characteristics of a select set of submarine classes, today’s
patrol crews must be ready to take on a wider range of
potential submarine threats.
“We view our job as being prepared to go against
[any] diesel or nuclear target when called upon,” Prindle
said. “We don’t know necessarily from month to month
or year to year who that threat submarine might be. Our
challenge today is to be more capable overall of going
against submarine targets. We realize that might limit
our overall capability if we focus too narrowly.”
Squadrons spread over multiple deployment sites
also make continuity in ASW training difficult, but
Prindle credits squadron commanding officers for diligence in rotating crews to maintain proficiency. The
rotations also give the crews experience in different
The simulators widely used in crew training are
going to be very useful in what Prindle sees as a future
trend — distributed training — in which simulators at
any base will be linked by communications architecture
to a strike group and be able to join into any exercise as
virtual P-3s on-station. This will yield “tremendous”
value in terms of training fidelity at a fraction of the
cost of using aircraft and expensive sonobuoys such as
multistatic sensors. He stressed the need for balance in
simulated and real-world training.
“ASW is a team sport,” Prindle
said. “We’ve got to be able to effectively employ our sensors without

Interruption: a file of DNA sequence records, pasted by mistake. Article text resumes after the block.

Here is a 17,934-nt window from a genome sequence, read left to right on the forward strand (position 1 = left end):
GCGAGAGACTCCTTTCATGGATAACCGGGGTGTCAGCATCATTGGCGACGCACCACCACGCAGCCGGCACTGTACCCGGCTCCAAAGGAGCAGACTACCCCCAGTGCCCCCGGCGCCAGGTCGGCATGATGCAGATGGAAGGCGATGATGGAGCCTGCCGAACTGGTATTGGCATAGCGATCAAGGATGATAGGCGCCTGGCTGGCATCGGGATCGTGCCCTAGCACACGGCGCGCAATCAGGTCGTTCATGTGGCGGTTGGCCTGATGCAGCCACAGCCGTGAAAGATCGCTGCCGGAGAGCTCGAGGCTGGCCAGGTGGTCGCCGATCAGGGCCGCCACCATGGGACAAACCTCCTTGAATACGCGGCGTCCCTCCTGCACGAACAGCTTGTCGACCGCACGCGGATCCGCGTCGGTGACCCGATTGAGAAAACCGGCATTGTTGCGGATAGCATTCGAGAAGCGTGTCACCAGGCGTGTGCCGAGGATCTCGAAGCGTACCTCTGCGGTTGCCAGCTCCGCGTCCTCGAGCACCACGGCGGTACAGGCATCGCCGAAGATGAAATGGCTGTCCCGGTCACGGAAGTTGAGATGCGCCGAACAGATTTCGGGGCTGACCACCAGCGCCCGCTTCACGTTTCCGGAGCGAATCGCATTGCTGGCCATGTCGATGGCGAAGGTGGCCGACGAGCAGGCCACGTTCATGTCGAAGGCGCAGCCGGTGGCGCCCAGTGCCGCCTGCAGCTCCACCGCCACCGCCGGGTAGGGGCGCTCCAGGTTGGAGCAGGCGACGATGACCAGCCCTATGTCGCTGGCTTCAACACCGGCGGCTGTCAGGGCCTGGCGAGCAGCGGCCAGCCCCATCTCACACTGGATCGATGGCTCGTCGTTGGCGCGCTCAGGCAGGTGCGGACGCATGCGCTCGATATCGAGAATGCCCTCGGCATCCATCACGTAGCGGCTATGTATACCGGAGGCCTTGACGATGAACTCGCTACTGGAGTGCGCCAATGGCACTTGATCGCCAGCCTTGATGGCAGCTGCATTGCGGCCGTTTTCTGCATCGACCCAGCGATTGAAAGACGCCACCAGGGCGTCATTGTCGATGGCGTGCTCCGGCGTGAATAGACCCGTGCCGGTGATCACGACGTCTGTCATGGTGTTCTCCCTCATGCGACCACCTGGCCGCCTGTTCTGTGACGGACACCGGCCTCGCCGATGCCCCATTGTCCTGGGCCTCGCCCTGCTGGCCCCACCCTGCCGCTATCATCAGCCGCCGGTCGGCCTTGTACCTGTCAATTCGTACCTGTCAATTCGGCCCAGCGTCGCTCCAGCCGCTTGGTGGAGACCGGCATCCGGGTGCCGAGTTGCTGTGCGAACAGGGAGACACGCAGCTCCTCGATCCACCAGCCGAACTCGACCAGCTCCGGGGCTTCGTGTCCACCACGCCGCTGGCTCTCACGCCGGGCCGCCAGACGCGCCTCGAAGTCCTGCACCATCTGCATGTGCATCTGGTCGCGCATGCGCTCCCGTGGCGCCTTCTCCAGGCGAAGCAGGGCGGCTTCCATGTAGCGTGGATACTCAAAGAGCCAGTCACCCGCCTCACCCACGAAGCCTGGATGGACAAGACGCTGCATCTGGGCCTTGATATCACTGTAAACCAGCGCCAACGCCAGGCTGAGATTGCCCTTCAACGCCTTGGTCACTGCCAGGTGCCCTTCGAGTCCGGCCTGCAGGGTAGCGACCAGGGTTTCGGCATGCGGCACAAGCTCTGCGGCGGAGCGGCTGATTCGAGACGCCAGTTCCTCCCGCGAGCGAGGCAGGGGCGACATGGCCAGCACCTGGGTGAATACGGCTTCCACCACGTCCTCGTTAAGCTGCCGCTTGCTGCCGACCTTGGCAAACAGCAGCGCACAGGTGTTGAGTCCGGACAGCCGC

sub-optimizing the sensors of another
asset. By practicing these techniques,
before we all get together in a very
costly but hopefully well-planned
exercise, the more effective we’re
going to be. We’ve got to be smart
enough to know when to prioritize
the sensors of that platform and let
them be the key piece in the kill chain
to generate the attack criteria.”
A key initiative of the P- 3 community is focusing training on the weak-est links in the kill chain, the tasks
that are hardest to master, such as
quickly and accurately delivering a
weapon on target.
“Most crews can kick buoys out of
the plane and put a pattern in the
water, so let’s not practice that every
single time if the crew is pretty good
at it,” Prindle said.
Link officials see the FDT as
helpful to the Navy’s efforts.
“The value of these devices is that
it allows the operators a real ability to
train as they fight,” Clark said. “One of the more unique
characteristics of the device is to allow them to rehearse
missions prior to actually going out on a forward-deployed mission. It allows them to perform at a much
The FDT also will help the Navy maintain proficiency
as it husbands the remaining life on its aged P-3C force.
“As the aircraft gets older, less flight time is available
and proficiency training time in the aircraft is reduced,
so they need the trainers to keep [the crews] well
honed,” Hibbs said.
Link will deliver the first FDT to Naval Air Station
Jacksonville, Fla., and ready it for training by March 2008.
Up to nine FDTs will be built if all contract options are
exercised, bringing the contract value to approximately
$28 million. Options also include contractor logistic support for renewable six-month periods for each device.
Link has responded to a request for information
from Boeing with a scalable mission simulation solution for the P-3C’s replacement, the P-8A Poseidon,
said Jeff Schram, Link’s director of Navy business
development. Link also is proposing the FDT for international sales to other operators of the P- 3 and derivatives, including Pakistan, Canada and the Republic of
Korea, “who need a scalable system in fidelity and size
to fit their training needs,” he said. ■
LINK SIMULATION & TRAINING
The nonacoustic sensor station of the P-3C Tactical Operational Readiness
Trainer will train crew members in radar, electro-optical, electronic surveillance,
magnetic anomaly detection and other sensors.